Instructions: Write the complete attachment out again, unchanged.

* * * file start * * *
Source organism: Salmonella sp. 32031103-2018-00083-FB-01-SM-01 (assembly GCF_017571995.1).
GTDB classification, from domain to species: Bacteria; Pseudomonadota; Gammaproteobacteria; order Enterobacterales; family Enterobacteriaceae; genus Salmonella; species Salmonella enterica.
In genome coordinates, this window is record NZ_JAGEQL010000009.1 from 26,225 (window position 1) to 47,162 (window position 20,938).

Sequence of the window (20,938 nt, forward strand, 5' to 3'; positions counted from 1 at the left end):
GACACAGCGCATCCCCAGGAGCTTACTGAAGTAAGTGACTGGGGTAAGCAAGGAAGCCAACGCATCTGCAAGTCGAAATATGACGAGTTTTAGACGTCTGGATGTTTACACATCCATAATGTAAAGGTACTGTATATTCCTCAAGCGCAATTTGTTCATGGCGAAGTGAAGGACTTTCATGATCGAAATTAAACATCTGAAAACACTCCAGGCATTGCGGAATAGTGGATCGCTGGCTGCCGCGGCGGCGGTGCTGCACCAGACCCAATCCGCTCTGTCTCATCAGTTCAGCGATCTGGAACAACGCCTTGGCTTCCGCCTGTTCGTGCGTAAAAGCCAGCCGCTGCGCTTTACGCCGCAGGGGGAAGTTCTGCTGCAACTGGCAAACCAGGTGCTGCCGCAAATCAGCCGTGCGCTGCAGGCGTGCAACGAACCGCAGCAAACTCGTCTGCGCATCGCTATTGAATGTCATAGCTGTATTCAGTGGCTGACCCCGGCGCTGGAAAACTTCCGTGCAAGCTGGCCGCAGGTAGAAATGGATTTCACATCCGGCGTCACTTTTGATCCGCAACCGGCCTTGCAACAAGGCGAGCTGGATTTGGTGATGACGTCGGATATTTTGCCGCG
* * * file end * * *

Source organism: Salmonella sp. 32031103-2018-00083-FB-01-SM-01 (assembly GCF_017571995.1).
GTDB classification, from domain to species: Bacteria; Pseudomonadota; Gammaproteobacteria; order Enterobacterales; family Enterobacteriaceae; genus Salmonella; species Salmonella enterica.
In genome coordinates, this window is record NZ_JAGEQL010000009.1 from 26,225 (window position 1) to 47,162 (window position 20,938).

Sequence of the window (20,938 nt, forward strand, 5' to 3'; positions counted from 1 at the left end):
GACACAGCGCATCCCCAGGAGCTTACTGAAGTAAGTGACTGGGGTAAGCAAGGAAGCCAACGCATCTGCAAGTCGAAATATGACGAGTTTTAGACGTCTGGATGTTTACACATCCATAATGTAAAGGTACTGTATATTCCTCAAGCGCAATTTGTTCATGGCGAAGTGAAGGACTTTCATGATCGAAATTAAACATCTGAAAACACTCCAGGCATTGCGGAATAGTGGATCGCTGGCTGCCGCGGCGGCGGTGCTGCACCAGACCCAATCCGCTCTGTCTCATCAGTTCAGCGATCTGGAACAACGCCTTGGCTTCCGCCTGTTCGTGCGTAAAAGCCAGCCGCTGCGCTTTACGCCGCAGGGGGAAGTTCTGCTGCAACTGGCAAACCAGGTGCTGCCGCAAATCAGCCGTGCGCTGCAGGCGTGCAACGAACCGCAGCAAACTCGTCTGCGCATCGCTATTGAATGTCATAGCTGTATTCAGTGGCTGACCCCGGCGCTGGAAAACTTCCGTGCAAGCTGGCCGCAGGTAGAAATGGATTTCACATCCGGCGTCACTTTTGATCCGCAACCGGCCTTGCAACAAGGCGAGCTGGATTTGGTGATGACGTCGGATATTTTGCCGCG